FIG. 1 is a circuit diagram of a differential amplifier including an amplification stage 2, an output stage 4 and, in accordance with the described embodiment of the present invention, a current limitation stage 6.
The construction of the amplification stage 2 and the output stage 4 is largely conventional, apart from the interconnections with the current limitation stage 6. Therefore a complete description is not given in the following of the function of the amplification stage 2 and output stage 4, it being assumed that this will be familiar to a person skilled in the art. Only those aspects of these stages are discussed which are necessary for the understanding of the current limitation stage 6.
Nevertheless a brief discussion of the construction of the amplification stage 2 and output stage 4 is now given.
The amplification stage 2 comprises first and second differential amplifying transistors Q1, Q2 receiving respective differential voltage inputs Vm, Vp. The emitters of the differential amplifying transistors Q1, Q2 are connected together and to a supply rail Vc via a transistor Q4. A diode connected transistor Q3 is connected in series with a current source CS between the voltage supply rail Vc and ground. The base of the diode connected transistor Q3 is connected to the base of the transistor Q4. The base connection of the diode connected transistor Q3 drives the base of a transistor Q5 which is connected in series with a diode connected transistor Q10 and a resistor R1 between the voltage supply rail Vc and ground. The base connection of the diode connected transistor Q3 also drives the base of an output transistor Q9 which forms part of the output of stage 4 and will be discussed in more detail hereinafter.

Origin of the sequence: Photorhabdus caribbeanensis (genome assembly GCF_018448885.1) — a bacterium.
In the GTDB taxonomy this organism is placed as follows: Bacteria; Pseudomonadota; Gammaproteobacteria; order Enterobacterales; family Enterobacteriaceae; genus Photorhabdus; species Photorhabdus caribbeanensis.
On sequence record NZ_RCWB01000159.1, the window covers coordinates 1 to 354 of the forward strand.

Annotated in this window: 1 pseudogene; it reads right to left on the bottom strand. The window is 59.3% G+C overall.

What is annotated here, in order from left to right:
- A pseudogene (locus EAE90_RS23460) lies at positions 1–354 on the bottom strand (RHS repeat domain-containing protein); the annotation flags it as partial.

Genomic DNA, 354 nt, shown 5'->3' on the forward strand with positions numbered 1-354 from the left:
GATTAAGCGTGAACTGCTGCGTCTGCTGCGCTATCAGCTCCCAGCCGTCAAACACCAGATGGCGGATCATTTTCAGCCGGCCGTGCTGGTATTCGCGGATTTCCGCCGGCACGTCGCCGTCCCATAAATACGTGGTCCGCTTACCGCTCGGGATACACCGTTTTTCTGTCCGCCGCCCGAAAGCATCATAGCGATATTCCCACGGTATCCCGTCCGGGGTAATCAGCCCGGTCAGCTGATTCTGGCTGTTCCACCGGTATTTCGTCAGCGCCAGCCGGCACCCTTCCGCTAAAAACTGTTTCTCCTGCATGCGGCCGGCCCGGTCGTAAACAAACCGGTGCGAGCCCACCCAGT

The collectors of the differential amplifying transistors Q1, Q2 are respectively connected into parallel legs of the amplifying circuit, each parallel leg comprising, connected in series between the voltage supply rail Vc and ground, base connected transistors Q6, Q8, base connected transistors Q11, Q12 and resistors R2, R3. The collectors of the differential amplifying transistors Q1, Q2, are connected between the respective base connected transistors Q11, Q12 and their associated resistors R2, R3. The bases of the transistors Q11, Q12 are connected to the base of the diode connected transistor Q10 discussed above. A transistor Q13 has its base connected between the transistor Q6 and the collector of transistor Q11 of the first parallel leg 8. Its emitter is connected to the bases of the transistors Q6, Q8 of the parallel legs 8, 10 respectively. Its collector is connected to ground.
The output stage 4 comprises a control element in the form of a transistor Q16, and the output transistor Q9 already mentioned which has its emitter connected to the supply rail Vc and its collector connected to the collector of a current sinking transistor Q7. An output resistor RLOAD is connected between an output terminal 12 (at the collector of the output transistor Q9) and the supply rail Vc. The load resistor can just as well be connected to another voltage source (positive power supply). The only condition is that the op-voltage at the output terminal is low enough to keep Q9 working in forward active mode and high enough to keep Q7 working in forward active mode.